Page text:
Pamela Maragliano-Muniz, DMD, provides instructions for taking accurate full-arch implant impressions to help you minimize frustrations and maximize chair time.
With the increasing prevalence of "teeth in a day" and full-arch implant restorations, it is more imperative than ever that impressions are accurate. Inaccurate impressions can lead to ill-fitting final restorations, more impressions, remakes, extra appointments, and less profit for the practice.
In my opinion, clinicians who spend a few extra minutes in the lab using this technique can minimize frustrations with misfits and maximize chair time.
1. Take a preliminary impression. Place the transfer (or closed-tray) impression copings. Although it is customary to take radiographs to ensure the complete seating of the impression copings, it's unnecessary for this technique. This is a preliminary impression; radiographs will be taken during a later step.
Using a stock impression tray, make a transfer (or closed-tray) impression. This step is best accomplished with animpression materialthat has favorable intrinsic properties, including cross-arch stability and elastic recovery. There are many of these on the market, including Aquasil Ultra (Dentsply), Impregum (3M ESPE), and Exa'lence (GC America), which are polyvinyl siloxane (PVS), polyether, and vinyl polyether silicone materials, respectively.
Then, place the laboratory analogs and pour the cast with a type III gypsum, such as Buff Stone (Whip Mix).
Figure A: The pick-up impression copings in this working cast were luted with a low-shrinkage resin.
2. Place open-tray impression copings and create a rigid connection. For single-unit implant restorations, the accuracy of transfer versus pick-up impressions is similar.1 For full-arch restorations, a pick-up impression tends to have greater accuracy than a transfer impression.2 Small inaccuracies occur if full-arch impressions are made with pick-up impression copings only. These include movement of the impression material during removal of the impression tray, placement of the copings in the impression before pouring, and movement of the laboratory analogs during the setting of the die stone.3 It is essential to connect the impressions with a rigid material prior to making a final impression to minimize these inaccuracies.4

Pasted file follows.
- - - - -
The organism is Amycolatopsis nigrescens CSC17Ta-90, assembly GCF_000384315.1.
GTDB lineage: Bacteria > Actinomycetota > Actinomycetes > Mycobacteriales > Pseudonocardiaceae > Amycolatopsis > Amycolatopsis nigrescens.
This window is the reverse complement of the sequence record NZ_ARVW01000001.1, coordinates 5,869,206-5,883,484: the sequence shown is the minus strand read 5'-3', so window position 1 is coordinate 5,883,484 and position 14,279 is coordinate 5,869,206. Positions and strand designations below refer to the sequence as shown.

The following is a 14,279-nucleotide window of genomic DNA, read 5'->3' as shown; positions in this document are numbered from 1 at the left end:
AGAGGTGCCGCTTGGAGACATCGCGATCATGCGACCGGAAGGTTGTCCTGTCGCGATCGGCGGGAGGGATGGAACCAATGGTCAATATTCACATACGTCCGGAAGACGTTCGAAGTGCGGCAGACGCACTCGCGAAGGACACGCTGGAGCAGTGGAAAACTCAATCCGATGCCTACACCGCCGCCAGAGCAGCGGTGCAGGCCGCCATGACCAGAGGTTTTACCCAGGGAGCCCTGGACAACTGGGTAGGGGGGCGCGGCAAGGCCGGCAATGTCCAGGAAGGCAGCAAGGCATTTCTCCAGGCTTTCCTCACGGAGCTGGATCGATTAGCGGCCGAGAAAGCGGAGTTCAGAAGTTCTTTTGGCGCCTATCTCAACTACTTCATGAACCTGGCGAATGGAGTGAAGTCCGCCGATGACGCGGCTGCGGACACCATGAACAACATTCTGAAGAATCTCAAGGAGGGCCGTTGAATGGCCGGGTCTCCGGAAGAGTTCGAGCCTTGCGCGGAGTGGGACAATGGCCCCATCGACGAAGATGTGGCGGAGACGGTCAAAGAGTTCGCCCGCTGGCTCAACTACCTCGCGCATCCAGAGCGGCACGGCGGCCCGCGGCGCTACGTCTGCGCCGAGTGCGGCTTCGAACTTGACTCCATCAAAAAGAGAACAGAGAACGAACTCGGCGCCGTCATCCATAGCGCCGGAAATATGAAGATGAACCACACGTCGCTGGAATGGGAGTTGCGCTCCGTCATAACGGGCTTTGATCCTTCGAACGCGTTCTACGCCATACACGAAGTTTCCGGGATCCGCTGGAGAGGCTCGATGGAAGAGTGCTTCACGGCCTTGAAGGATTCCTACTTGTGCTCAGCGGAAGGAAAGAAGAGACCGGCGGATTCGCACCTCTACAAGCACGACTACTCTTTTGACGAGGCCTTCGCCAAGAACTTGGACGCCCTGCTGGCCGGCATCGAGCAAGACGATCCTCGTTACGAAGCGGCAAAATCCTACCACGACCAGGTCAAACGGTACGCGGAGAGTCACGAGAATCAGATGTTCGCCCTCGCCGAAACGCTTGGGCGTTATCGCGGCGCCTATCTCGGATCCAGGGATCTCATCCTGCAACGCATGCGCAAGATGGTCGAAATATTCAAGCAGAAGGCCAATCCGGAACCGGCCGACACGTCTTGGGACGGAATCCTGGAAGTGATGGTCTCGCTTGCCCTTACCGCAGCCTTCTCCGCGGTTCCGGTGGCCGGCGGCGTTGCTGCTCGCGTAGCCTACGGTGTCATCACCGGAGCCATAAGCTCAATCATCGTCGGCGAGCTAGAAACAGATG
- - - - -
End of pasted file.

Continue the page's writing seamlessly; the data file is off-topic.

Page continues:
Attach the pick-up (or open-tray) impression copings to your cast. Using a low-shrinkage resin (e.g., Pattern Resin LS, GC America), link all of the impression copings together (figure A). Allow the resin to set completely. This resin offers a working time of two to three minutes and a setting time of four minutes. Although this is a low-shrinkage material, it shrinks by .36% after 30 minutes and by .37% after 24 hours.5 I try to leave this undisturbed overnight.
3. Section the rigid material. After allowing the resin to set completely, use a thin laboratory disc to section the resin (figures B and C). The disc should be thin enough that the slices do not exceed .3 mm, or the thickness of a business card.
4. Block out the impression copings and the resin (figures D and E). This can be accomplished with wax or a polysiloxane laboratory putty (Lab-Putty, Coltene/Whaledent). I prefer a polysiloxane blockout material because the wax can distort, melt, or become difficult to remove during the fabrication of the custom impression tray.
Be sure to allow the long screws of the pick-up impression copings to extend beyond the top of the blockout. Additionally, the blockout should only extend 2-3 mm for ideal impression material thickness. If it extends too much, it can result in unsupported impression material and distortion.
5. Fabricate a custom impression tray. Custom impression trays provide improved accuracy, compared to stock impression trays.6 Fabricate a custom impression tray with a technique similar to what you would use for a complete denture. I prefer using a material that is a visible light-cured (VLC) polymethylmethacrylate (PMMA). Be sure that the screws of the impression copings extend beyond the custom tray (figure F).
Figure B: Section the resin between the copings if they are in close proximity to one another.
Figure C: In the area where there is considerable space between the copings, section the area close to each coping, separating the anterior portion from each coping.
Figure D: View of the polysiloxane blockout